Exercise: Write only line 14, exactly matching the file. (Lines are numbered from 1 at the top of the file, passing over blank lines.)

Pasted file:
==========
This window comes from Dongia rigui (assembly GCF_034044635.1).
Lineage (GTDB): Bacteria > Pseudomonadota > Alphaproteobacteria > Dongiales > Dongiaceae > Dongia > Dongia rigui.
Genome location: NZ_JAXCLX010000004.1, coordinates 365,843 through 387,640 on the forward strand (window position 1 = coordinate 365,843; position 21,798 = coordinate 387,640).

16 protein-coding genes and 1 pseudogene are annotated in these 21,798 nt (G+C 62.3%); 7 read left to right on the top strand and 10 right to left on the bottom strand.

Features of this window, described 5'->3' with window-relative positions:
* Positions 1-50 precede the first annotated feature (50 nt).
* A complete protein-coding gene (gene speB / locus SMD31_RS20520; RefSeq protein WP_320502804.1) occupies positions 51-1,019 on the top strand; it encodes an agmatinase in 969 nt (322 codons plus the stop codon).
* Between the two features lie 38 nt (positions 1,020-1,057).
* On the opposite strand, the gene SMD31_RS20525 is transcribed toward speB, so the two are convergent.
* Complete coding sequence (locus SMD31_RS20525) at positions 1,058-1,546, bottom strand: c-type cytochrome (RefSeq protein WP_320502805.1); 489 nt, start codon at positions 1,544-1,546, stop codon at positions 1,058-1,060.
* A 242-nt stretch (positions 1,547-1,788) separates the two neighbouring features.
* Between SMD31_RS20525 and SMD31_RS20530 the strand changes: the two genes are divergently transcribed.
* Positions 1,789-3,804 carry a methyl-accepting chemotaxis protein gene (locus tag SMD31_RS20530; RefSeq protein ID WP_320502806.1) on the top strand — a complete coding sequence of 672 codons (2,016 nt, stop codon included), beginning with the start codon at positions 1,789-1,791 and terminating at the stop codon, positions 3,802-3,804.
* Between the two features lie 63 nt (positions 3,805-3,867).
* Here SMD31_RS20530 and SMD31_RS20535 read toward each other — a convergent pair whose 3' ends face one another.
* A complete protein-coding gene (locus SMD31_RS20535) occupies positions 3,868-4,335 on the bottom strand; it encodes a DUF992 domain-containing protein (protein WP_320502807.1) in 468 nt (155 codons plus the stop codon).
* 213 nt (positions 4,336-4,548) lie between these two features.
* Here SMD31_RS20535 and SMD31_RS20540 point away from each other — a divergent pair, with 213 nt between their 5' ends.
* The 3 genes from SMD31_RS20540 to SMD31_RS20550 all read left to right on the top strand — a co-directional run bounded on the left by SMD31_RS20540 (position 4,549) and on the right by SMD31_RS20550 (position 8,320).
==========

* Between the two features lie 63 nt (positions 3,805-3,867).